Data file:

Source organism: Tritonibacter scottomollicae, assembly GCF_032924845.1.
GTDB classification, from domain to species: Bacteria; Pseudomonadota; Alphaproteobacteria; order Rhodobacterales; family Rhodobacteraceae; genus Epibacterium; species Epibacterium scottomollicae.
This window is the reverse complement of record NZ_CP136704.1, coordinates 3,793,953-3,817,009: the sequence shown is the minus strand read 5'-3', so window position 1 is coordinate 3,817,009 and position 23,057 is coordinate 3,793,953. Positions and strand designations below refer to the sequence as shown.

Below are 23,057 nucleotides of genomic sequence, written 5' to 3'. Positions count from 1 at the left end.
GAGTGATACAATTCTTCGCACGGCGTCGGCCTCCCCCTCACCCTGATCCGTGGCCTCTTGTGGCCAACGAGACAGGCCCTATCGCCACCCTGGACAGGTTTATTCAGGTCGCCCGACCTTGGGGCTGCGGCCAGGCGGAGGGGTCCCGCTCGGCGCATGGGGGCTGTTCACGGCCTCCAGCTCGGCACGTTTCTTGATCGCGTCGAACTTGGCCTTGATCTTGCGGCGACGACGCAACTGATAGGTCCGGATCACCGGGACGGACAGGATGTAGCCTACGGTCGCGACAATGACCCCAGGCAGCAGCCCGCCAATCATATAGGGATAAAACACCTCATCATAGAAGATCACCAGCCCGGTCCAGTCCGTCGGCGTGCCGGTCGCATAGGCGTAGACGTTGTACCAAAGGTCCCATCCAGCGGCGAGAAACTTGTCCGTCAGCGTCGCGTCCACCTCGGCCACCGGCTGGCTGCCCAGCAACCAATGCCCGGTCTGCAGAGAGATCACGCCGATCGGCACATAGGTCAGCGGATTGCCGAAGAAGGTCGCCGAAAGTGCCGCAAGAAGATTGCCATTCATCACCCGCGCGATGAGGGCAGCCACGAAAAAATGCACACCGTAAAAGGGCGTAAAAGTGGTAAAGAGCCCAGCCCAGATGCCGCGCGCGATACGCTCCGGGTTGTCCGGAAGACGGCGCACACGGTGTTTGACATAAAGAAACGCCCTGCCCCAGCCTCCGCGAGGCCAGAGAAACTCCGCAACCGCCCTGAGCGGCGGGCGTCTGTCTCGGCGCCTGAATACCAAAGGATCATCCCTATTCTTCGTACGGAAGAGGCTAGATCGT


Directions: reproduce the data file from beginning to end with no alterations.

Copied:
Source organism: Tritonibacter scottomollicae, assembly GCF_032924845.1.
GTDB classification, from domain to species: Bacteria; Pseudomonadota; Alphaproteobacteria; order Rhodobacterales; family Rhodobacteraceae; genus Epibacterium; species Epibacterium scottomollicae.
This window is the reverse complement of record NZ_CP136704.1, coordinates 3,793,953-3,817,009: the sequence shown is the minus strand read 5'-3', so window position 1 is coordinate 3,817,009 and position 23,057 is coordinate 3,793,953. Positions and strand designations below refer to the sequence as shown.

Below are 23,057 nucleotides of genomic sequence, written 5' to 3'. Positions count from 1 at the left end.
GAGTGATACAATTCTTCGCACGGCGTCGGCCTCCCCCTCACCCTGATCCGTGGCCTCTTGTGGCCAACGAGACAGGCCCTATCGCCACCCTGGACAGGTTTATTCAGGTCGCCCGACCTTGGGGCTGCGGCCAGGCGGAGGGGTCCCGCTCGGCGCATGGGGGCTGTTCACGGCCTCCAGCTCGGCACGTTTCTTGATCGCGTCGAACTTGGCCTTGATCTTGCGGCGACGACGCAACTGATAGGTCCGGATCACCGGGACGGACAGGATGTAGCCTACGGTCGCGACAATGACCCCAGGCAGCAGCCCGCCAATCATATAGGGATAAAACACCTCATCATAGAAGATCACCAGCCCGGTCCAGTCCGTCGGCGTGCCGGTCGCATAGGCGTAGACGTTGTACCAAAGGTCCCATCCAGCGGCGAGAAACTTGTCCGTCAGCGTCGCGTCCACCTCGGCCACCGGCTGGCTGCCCAGCAACCAATGCCCGGTCTGCAGAGAGATCACGCCGATCGGCACATAGGTCAGCGGATTGCCGAAGAAGGTCGCCGAAAGTGCCGCAAGAAGATTGCCATTCATCACCCGCGCGATGAGGGCAGCCACGAAAAAATGCACACCGTAAAAGGGCGTAAAAGTGGTAAAGAGCCCAGCCCAGATGCCGCGCGCGATACGCTCCGGGTTGTCCGGAAGACGGCGCACACGGTGTTTGACATAAAGAAACGCCCTGCCCCAGCCTCCGCGAGGCCAGAGAAACTCCGCAACCGCCCTGAGCGGCGGGCGTCTGTCTCGGCGCCTGAATACCAAAGGATCATCCCTATTCTTCGTACGGAAGAGGCTAGATCGT